On Monday, I took my car in for service and got a ride to work in the dealership's shuttle van.
The driver of the van was an older gentleman. He sipped coffee from a Styrofoam cup and fiddled with the radio while I checked email on my iPhone.
After a few minutes, we began to make small talk about the weather. On this particular morning, a thundershower seemed to be missing his house and hitting mine.
"Reckon we're ever going to get any government accountability," he said, changing the subject abruptly.
He said he'd heard a report that federal funds meant for job training had been wasted on entertainment, and some had gone to enrich teachers unions.
"Hadn't heard about that," I said.
In the course of conversation, he mentioned that he is a veteran. I sized him up as too old for Vietnam and not old enough for World War II.
"Korea?" I said.
"Yes," he said. "I had the honor to serve under Gen. (Douglas) MacArthur for a short time."
"My dad fought in Korea," I said. "He was a master sergeant."
My thoughts spun back to my deceased father, who rarely spoke of his military service. Occasionally, though, he would mention that he had never been as cold as he was in Korea, the so-called "forgotten war," where he slept on the ground every night for a year.
I asked the van driver if he got cold in Korea.
"Some of the others would sleep with their sleeping bags zipped over their heads," he said. "I never did that. I wanted my head and my bayonet sticking out the top. Sometimes my hair froze, though."
Some soldiers in Korea got so cold that they had to chip ice out from between their toes, the driver said.
He recounted how Gen. MacArthur had wanted to bomb the bridges in the north to seal out advancing Chinese Communist troops, who had swarmed into North Korea to attack American forces.
The driver lamented that Washington vetoed MacArthur's bombing plans, resulting, he believes, in the North-South standoff in Korea that continues to this day, more than 60 years later.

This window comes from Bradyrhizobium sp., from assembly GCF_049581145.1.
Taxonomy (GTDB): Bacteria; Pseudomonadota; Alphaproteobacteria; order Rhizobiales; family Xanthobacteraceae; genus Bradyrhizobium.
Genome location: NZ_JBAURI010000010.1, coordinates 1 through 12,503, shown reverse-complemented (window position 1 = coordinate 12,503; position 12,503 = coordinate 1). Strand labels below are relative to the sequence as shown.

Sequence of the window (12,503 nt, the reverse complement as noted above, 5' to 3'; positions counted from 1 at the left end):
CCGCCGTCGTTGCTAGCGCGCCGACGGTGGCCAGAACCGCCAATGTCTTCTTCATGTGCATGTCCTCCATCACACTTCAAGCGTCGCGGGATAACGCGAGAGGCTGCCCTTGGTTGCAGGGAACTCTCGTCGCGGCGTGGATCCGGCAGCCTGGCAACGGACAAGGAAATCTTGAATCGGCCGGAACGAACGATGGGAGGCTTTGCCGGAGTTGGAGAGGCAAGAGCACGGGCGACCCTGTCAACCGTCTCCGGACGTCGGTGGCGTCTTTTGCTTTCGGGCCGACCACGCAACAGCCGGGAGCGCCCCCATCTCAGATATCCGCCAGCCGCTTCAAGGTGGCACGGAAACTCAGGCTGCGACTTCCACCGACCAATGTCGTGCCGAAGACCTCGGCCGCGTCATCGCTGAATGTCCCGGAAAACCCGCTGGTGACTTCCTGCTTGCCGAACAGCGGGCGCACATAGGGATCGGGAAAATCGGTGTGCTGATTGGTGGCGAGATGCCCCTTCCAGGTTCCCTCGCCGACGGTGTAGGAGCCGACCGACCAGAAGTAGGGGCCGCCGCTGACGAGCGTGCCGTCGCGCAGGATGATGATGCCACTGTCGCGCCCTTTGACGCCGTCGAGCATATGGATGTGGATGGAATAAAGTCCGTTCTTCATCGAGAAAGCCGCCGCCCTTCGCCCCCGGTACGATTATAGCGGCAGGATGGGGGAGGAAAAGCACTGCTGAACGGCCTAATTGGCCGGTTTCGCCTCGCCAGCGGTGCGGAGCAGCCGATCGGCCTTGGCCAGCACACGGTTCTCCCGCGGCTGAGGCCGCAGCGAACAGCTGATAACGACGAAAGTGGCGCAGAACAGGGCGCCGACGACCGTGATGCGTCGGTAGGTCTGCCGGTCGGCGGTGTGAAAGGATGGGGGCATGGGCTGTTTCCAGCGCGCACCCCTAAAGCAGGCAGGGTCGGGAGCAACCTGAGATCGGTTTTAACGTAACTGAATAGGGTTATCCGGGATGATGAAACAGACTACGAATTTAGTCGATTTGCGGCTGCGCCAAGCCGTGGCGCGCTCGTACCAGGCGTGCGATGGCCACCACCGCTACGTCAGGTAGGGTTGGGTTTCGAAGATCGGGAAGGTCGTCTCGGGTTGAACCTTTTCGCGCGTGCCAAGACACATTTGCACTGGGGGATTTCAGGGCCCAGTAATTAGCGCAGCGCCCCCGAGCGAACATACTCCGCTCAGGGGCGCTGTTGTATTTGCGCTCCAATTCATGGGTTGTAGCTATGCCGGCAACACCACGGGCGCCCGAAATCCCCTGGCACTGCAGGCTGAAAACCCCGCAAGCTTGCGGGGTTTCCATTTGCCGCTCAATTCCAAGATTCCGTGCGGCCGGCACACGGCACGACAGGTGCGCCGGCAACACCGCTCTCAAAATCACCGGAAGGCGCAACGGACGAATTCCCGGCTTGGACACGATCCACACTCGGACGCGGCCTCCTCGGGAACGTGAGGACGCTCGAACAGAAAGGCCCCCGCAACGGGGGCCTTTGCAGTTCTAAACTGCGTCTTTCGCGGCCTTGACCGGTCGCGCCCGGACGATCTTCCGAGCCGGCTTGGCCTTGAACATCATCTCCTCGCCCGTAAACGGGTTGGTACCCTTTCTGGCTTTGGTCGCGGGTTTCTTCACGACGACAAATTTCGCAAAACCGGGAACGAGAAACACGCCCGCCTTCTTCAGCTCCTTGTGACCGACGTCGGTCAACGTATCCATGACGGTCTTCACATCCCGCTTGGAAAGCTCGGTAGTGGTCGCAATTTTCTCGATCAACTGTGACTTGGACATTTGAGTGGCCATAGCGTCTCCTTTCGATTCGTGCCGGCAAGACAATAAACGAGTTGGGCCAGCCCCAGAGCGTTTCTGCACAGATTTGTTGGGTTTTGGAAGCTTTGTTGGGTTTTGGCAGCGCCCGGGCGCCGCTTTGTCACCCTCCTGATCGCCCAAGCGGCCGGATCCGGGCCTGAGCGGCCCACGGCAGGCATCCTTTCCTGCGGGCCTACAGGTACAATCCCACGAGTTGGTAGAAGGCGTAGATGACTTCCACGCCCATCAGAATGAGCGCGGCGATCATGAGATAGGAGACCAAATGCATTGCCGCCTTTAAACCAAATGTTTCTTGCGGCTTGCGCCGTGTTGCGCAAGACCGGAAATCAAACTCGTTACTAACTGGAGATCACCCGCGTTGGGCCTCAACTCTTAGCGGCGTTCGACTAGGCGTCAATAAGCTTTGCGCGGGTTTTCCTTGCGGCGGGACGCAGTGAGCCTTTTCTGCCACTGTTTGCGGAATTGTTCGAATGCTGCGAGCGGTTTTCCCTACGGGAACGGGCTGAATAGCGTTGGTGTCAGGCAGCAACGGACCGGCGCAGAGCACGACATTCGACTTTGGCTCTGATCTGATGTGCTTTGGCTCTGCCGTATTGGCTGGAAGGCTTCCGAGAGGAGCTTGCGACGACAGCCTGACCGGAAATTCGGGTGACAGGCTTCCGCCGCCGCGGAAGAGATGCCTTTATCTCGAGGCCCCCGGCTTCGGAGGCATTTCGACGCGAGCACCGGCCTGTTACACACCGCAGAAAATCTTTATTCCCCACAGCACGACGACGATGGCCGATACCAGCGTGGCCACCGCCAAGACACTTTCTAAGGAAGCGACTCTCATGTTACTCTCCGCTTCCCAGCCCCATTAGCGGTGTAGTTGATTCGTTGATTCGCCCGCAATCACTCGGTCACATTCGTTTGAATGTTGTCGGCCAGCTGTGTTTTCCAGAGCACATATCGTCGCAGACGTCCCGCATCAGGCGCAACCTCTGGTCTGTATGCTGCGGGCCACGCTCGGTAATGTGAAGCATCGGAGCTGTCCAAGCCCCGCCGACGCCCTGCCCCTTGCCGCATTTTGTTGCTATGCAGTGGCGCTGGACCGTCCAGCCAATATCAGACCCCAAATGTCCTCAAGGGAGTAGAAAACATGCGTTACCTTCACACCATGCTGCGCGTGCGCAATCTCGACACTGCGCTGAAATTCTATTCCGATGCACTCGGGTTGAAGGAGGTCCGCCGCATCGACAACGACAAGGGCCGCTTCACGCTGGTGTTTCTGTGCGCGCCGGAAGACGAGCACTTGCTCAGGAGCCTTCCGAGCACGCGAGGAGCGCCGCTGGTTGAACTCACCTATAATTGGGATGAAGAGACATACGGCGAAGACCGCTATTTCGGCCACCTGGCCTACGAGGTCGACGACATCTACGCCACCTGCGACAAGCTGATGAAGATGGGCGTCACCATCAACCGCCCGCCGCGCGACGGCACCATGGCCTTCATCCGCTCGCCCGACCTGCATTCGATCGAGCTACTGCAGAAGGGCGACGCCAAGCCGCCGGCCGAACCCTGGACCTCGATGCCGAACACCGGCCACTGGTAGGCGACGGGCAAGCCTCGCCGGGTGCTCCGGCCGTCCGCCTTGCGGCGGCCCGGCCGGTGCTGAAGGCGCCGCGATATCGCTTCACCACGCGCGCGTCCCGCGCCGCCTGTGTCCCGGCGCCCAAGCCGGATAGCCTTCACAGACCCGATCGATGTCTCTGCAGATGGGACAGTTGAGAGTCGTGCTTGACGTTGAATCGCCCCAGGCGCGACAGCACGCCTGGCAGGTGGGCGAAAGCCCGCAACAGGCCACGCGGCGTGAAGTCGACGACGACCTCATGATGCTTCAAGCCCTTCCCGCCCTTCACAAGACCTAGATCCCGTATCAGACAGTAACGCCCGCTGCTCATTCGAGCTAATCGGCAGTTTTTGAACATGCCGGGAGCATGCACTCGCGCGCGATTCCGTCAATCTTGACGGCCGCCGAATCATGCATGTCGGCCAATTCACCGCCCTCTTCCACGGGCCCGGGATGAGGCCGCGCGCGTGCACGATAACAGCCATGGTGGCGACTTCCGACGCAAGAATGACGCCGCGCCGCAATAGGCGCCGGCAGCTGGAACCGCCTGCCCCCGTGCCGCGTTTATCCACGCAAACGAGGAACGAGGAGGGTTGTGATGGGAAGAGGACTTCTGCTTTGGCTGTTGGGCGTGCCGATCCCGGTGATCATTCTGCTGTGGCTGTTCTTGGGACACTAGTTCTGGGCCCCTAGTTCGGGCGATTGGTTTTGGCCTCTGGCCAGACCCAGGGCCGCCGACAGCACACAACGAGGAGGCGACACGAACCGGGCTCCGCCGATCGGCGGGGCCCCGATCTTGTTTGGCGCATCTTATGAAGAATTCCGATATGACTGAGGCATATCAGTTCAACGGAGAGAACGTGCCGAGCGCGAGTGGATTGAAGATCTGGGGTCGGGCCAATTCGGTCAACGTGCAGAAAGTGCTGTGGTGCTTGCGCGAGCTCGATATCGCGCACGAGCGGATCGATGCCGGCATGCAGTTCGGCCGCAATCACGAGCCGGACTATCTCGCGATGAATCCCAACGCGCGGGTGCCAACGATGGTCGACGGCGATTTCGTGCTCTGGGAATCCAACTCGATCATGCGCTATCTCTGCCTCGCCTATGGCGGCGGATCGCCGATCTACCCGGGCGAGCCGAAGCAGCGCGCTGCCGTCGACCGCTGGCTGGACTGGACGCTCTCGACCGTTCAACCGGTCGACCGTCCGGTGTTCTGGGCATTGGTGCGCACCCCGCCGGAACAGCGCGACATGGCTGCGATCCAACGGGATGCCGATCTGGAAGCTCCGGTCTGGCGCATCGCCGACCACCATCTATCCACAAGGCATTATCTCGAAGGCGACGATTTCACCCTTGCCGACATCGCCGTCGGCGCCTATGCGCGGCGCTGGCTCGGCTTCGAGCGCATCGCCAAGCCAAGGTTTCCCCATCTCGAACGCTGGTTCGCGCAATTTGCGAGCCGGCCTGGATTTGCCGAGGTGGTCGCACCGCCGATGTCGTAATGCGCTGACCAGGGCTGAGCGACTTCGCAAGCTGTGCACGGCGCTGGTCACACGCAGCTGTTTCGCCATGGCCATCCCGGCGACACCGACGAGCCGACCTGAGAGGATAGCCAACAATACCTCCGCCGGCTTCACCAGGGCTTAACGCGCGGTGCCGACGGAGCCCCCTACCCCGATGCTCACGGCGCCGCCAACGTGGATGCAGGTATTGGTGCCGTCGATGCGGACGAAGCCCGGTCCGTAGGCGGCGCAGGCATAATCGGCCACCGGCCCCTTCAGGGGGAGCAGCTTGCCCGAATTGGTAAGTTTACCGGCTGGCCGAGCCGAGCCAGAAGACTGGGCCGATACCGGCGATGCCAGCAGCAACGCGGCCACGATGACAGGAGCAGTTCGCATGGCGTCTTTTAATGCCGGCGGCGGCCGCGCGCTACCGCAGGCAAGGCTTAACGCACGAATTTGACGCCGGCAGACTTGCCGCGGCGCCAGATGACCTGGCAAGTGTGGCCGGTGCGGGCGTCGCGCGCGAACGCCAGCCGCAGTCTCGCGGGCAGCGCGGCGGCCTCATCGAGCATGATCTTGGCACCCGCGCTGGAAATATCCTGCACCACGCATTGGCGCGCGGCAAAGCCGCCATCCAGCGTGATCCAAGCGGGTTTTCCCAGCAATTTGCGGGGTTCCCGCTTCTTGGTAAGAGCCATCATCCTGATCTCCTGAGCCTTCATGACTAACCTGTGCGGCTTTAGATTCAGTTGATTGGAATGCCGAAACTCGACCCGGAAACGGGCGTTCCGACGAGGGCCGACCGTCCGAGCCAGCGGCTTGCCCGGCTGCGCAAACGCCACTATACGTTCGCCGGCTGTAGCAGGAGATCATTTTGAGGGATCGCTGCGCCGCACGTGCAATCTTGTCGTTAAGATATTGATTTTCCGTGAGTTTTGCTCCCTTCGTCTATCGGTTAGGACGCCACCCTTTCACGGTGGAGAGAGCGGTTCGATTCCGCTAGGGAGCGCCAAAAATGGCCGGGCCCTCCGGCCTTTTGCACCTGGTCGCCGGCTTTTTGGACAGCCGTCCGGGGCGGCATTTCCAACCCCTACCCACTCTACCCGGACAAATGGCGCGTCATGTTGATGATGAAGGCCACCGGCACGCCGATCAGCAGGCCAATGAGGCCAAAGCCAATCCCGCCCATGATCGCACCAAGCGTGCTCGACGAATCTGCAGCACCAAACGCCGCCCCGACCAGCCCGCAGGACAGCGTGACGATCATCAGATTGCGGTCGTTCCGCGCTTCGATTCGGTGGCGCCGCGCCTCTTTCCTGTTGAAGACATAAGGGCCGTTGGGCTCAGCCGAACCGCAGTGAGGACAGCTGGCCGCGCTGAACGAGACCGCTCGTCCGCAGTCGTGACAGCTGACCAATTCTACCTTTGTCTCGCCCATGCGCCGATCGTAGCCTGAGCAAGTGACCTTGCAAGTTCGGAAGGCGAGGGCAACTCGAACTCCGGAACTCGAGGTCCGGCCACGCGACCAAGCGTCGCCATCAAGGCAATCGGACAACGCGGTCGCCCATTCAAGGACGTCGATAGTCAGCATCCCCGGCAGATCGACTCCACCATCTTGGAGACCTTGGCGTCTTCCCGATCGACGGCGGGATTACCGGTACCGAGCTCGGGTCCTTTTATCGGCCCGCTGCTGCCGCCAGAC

"For what that has cost us, the government could have built everybody in the United States a brick house and put a Cadillac in every driveway," he said.
The driver said he could have taken a partial disability after the war because of injuries to his feet but chose not to. He sees the way government wastes money now and wonders if that was a good decision.
As we pulled up to the front door of the Times Free Press building, I felt the need to say something.
"Sir, thank you for your military service," I said, extending a handshake.
"I appreciate your father's service," he said softly in reply.
That afternoon, on the ride back to the dealership, I asked the driver if I could use his name for this column.
"I'm kind of a private person," he said after several seconds of silence.
More than 33,000 Americans died in combat in Korea, the "forgotten war." No war in which American blood was spilled should ever be forgotten.
Tomorrow is Memorial Day. It doesn't take much courage to thank any veteran for his or her service.
Why not make it your duty.
Contact Mark Kennedy at email@example.com or 423-757-6645. Follow him on Twitter @TFPCOLUMNIST. Subscribe to his Facebook updates at www.facebook.com/mkennedycolumnist.